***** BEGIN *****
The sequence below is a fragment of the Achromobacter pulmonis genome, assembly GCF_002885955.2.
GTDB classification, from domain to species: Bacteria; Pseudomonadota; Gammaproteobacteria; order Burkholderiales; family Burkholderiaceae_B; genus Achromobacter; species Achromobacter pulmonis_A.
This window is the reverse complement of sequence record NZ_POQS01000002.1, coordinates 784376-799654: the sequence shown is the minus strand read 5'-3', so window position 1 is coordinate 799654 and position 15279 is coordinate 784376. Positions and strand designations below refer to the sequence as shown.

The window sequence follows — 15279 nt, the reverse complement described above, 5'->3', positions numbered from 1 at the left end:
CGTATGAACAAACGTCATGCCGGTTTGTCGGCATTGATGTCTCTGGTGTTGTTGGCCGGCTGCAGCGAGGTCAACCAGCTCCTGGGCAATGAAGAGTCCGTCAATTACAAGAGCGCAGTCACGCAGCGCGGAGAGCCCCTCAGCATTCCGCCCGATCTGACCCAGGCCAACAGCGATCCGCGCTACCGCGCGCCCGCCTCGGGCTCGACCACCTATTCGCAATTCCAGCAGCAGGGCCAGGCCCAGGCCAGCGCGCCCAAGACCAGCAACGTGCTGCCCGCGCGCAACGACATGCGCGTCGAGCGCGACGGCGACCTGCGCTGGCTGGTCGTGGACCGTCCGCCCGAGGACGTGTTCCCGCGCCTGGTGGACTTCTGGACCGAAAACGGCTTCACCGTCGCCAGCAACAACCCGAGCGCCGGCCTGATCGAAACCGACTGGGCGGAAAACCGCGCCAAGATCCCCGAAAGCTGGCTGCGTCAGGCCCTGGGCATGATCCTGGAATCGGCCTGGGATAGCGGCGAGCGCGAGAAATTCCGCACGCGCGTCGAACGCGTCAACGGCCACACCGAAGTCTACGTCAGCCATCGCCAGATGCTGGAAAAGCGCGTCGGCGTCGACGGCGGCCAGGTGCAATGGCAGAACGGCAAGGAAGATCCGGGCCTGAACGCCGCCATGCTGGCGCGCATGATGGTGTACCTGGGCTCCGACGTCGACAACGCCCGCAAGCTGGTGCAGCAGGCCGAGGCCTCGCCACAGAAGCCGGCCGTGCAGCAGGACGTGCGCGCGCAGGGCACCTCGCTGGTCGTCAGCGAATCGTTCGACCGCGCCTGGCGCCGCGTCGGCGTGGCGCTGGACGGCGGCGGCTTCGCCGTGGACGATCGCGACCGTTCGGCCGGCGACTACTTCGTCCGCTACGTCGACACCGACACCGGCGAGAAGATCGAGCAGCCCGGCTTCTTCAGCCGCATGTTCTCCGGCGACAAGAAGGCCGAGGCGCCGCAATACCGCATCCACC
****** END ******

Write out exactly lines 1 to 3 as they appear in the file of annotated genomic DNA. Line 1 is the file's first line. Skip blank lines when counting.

The sequence below is a fragment of the Achromobacter pulmonis genome, assembly GCF_002885955.2.
GTDB classification, from domain to species: Bacteria; Pseudomonadota; Gammaproteobacteria; order Burkholderiales; family Burkholderiaceae_B; genus Achromobacter; species Achromobacter pulmonis_A.
This window is the reverse complement of sequence record NZ_POQS01000002.1, coordinates 784376-799654: the sequence shown is the minus strand read 5'-3', so window position 1 is coordinate 799654 and position 15279 is coordinate 784376. Positions and strand designations below refer to the sequence as shown.